Wednesday, 28 December 2016

Anna Laetitia Barbauld – To Mr. Coleridge on Romanticism

Romanticism idealised the pastoral. Image Copyright Janet Cameron
To Mr. Coleridge was written by Anna Laetitia Barbauld to Samuel Taylor Coleridge, after she met him in August 1797. She was deeply admiring of his work and character, although, sadly for her, Coleridge turned against her in 1812, together with many other poets and critics. Her crime? - she had criticised Britain's involvement in the Napoleonic Wars. 

Tragically, Barbauld was deeply hurt by the bad reviews and did not publish anything else from that time.

Romanticism - a Challenge to the Enlightenment

Samuel Taylor Coleridge was - with William Wordsworth - a central figure of the Romantic reaction against the the Enlightenment. The Enlightenment stressed the importance of reason. Romanticism, on the other hand, idealised the qualities of intuition and the pastoral. Other prominent Romantic poets were William Blake, Lord Byron, John Keats and Percy Bysse Shelley, whose second wife was the Romantic novelist of "Frankenstein",  Mary Shelley.

Barbauld's lyric poem to Coleridge, written in blank verse, is one of romantic ideals and sensibilities, which, although a personal message for an admired poet, was also intended for publication. Her poem begins with a long, convoluted sentences that stretches over nine lines, beginning: "Midway the hill of science, after steep" and ending "Before the cheated sense."

Barbauld's language is neo-classic, and uses many of the conventions of eighteenth century verse, for example, the reversal of the order of words for rhetorical effect (inversions) and heavy use of adjectives, although it is fair to say that it is a feature of the 18th century neo-classic style that virtually every noun has an adjective. But then again, this complexity of sentence structure may well be deliberate as much as it is conventional, and is suggesting the "tangled mazes" referred to by the poet.

Barbauld's Feminine Writing

The poem is in strict iambic pentameter. In the early days of Romanticism, metrical neatness, a regular rhyme scheme and polished language mirror feminine fashion. Of course, the poem is in blank verse although Barbauld's use of assonance and half-rhyme is striking: "steep / feet" and "shapes / chase", although the rhymes are not at regular intervals. She will personalise an abstract nown by the use of an initial capital letter, following by employing the pronoun "her" in relation to it: "Nor seldom Indolence / these lawns among, / Fixes her turf built seat..."

She makes use of literary allusion, ie: that of the Greek enchantress who changed those to drank from her cup into swine: "And be this Circe of the studious cells." Circe, of course, is a metaphor for the metaphysical that Barbauld is warning against.

The Dangers of Abandoning Rationality

The poem is expressive of a futuristic fear, as she warns the young poet, Coleridge, of the danger of abandoning the rationality of science for "the tangled mazes" and "strange enchantments" of mysticism. She speaks of dubious shapes, eager foot, youthful ardour and unearthly forms to explain her fear that a talented young poet might be tempted to explore beyond what is good for him.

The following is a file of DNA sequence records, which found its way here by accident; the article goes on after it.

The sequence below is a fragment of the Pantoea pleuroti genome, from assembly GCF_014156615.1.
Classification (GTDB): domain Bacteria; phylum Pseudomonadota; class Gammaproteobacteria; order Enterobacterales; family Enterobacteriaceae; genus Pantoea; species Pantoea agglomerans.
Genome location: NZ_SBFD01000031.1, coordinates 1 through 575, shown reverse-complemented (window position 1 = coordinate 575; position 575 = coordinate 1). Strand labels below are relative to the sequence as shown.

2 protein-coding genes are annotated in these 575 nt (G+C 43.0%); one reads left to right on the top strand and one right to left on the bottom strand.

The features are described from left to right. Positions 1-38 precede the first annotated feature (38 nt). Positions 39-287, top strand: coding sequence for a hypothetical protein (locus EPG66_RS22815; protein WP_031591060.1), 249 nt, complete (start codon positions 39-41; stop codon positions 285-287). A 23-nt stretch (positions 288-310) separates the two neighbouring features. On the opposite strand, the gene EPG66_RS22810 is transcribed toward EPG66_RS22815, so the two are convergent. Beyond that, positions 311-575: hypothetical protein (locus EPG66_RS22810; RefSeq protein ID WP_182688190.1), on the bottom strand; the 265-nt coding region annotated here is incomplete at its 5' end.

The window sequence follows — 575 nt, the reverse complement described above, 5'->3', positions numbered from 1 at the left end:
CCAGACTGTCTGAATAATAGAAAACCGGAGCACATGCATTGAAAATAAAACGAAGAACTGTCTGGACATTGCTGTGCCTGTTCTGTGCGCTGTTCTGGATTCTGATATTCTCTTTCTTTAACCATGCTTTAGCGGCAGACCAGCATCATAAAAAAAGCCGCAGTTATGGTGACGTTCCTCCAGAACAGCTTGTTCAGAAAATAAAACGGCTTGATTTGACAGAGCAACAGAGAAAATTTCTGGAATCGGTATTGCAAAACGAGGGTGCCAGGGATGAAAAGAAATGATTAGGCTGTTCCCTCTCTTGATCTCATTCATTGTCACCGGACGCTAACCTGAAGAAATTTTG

From a description of the journey away from the rigours of science to the enchantments of the mystical, Barbauld becomes specific about the dangers: "...and mystic visions swim / Before the cheated sense." Gradually, the adjectives become stronger, emphasising the poet's reservations about the metaphysical, for example: "And fair ambition with the chilling touch / Of sickly hesitation and blank fear."

Barbauld's lyric poem acknowledges and describes in the first half of the poem, the susceptibility that may entrap the unwary poet. "In dreamy twilight of the vacant mind," and "With moonbeam rainbows tinted. Here each mind / Of finer mould, acute and delicate." Later, the poet speaks of "fairy bowers", where she "Looks down, indignant on the grosser world."

A Warning against Abstract Philosophy

The poem laments a world that is lacking, and Barbauld's moralising, feminine writing is subtle, optimistic and persuasive as she warns Coleridge, not only against the mystical, but also against abstract philosophy:

"Nor seldom Indolence these lawns among / Fixes her turf-built seat, and wears the garb / Of deep philosophy, and museful sits, / In dreamy twilight of the vacant mind..."

Her warning to Mr. Coleridge is found in the final lines: "Not in the maze of metaphysic lore / Build thou thy place of resting! Lightly tread." She urges that the metaphhysical should be "Enjoyed but still subservient." The warning is followed by an attempt at reassurance: "Active scenes / Shall soon with healthful spirit brace thy mind," and then, in the final line, she ends on a note of optimism: "Now heaven conduct thee with a parent's love."

Through her implicit advice to deal with everyday reality, Barbauld seeks an ideal and, in this lyric poem, expresses her fear for the future loss of that ideal.

"To Mr. Coleridge," Anna Laetitia Barbauld, Romanticism, an Anthology, Ed: Stephen Bygrave, Open University Press, N.Y., U.S. 1996.
"Women Poets 1780-1930" Romantic Writings, Ed: Stephen Bygraves, Open University Press, N.Y., U.S. 1996.

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